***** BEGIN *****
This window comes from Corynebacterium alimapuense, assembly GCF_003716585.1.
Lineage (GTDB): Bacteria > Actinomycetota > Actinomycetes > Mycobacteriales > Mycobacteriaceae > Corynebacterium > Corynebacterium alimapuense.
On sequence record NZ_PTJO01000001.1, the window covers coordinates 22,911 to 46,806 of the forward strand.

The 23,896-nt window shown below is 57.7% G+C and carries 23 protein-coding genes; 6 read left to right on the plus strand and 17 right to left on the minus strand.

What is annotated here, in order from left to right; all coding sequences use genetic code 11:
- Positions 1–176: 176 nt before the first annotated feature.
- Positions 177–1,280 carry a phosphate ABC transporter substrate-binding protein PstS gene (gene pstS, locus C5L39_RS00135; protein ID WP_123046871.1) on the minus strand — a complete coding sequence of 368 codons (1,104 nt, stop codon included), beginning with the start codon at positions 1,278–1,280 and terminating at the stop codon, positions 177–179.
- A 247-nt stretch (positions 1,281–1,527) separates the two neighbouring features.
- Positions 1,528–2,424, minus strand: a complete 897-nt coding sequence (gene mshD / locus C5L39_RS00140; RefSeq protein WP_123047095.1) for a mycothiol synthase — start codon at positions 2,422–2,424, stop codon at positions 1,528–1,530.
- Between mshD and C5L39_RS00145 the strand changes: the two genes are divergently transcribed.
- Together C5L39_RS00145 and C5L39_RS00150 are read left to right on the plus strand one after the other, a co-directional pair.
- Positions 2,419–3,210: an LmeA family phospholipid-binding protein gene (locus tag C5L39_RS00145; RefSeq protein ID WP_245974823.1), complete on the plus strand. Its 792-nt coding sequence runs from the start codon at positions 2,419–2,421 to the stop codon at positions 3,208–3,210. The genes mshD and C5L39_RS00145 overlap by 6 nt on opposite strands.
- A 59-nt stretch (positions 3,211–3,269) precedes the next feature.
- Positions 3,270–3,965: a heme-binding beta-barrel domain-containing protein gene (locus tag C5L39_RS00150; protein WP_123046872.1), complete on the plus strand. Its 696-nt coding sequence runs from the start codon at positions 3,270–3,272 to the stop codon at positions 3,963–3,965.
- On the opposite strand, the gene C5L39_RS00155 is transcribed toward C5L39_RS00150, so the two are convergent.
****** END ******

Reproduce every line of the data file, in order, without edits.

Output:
This window comes from Corynebacterium alimapuense, assembly GCF_003716585.1.
Lineage (GTDB): Bacteria > Actinomycetota > Actinomycetes > Mycobacteriales > Mycobacteriaceae > Corynebacterium > Corynebacterium alimapuense.
On sequence record NZ_PTJO01000001.1, the window covers coordinates 22,911 to 46,806 of the forward strand.

The 23,896-nt window shown below is 57.7% G+C and carries 23 protein-coding genes; 6 read left to right on the plus strand and 17 right to left on the minus strand.

What is annotated here, in order from left to right; all coding sequences use genetic code 11:
- Positions 1–176: 176 nt before the first annotated feature.
- Positions 177–1,280 carry a phosphate ABC transporter substrate-binding protein PstS gene (gene pstS, locus C5L39_RS00135; protein ID WP_123046871.1) on the minus strand — a complete coding sequence of 368 codons (1,104 nt, stop codon included), beginning with the start codon at positions 1,278–1,280 and terminating at the stop codon, positions 177–179.
- A 247-nt stretch (positions 1,281–1,527) separates the two neighbouring features.
- Positions 1,528–2,424, minus strand: a complete 897-nt coding sequence (gene mshD / locus C5L39_RS00140; RefSeq protein WP_123047095.1) for a mycothiol synthase — start codon at positions 2,422–2,424, stop codon at positions 1,528–1,530.
- Between mshD and C5L39_RS00145 the strand changes: the two genes are divergently transcribed.
- Together C5L39_RS00145 and C5L39_RS00150 are read left to right on the plus strand one after the other, a co-directional pair.
- Positions 2,419–3,210: an LmeA family phospholipid-binding protein gene (locus tag C5L39_RS00145; RefSeq protein ID WP_245974823.1), complete on the plus strand. Its 792-nt coding sequence runs from the start codon at positions 2,419–2,421 to the stop codon at positions 3,208–3,210. The genes mshD and C5L39_RS00145 overlap by 6 nt on opposite strands.
- A 59-nt stretch (positions 3,211–3,269) precedes the next feature.
- Positions 3,270–3,965: a heme-binding beta-barrel domain-containing protein gene (locus tag C5L39_RS00150; protein WP_123046872.1), complete on the plus strand. Its 696-nt coding sequence runs from the start codon at positions 3,270–3,272 to the stop codon at positions 3,963–3,965.
- On the opposite strand, the gene C5L39_RS00155 is transcribed toward C5L39_RS00150, so the two are convergent.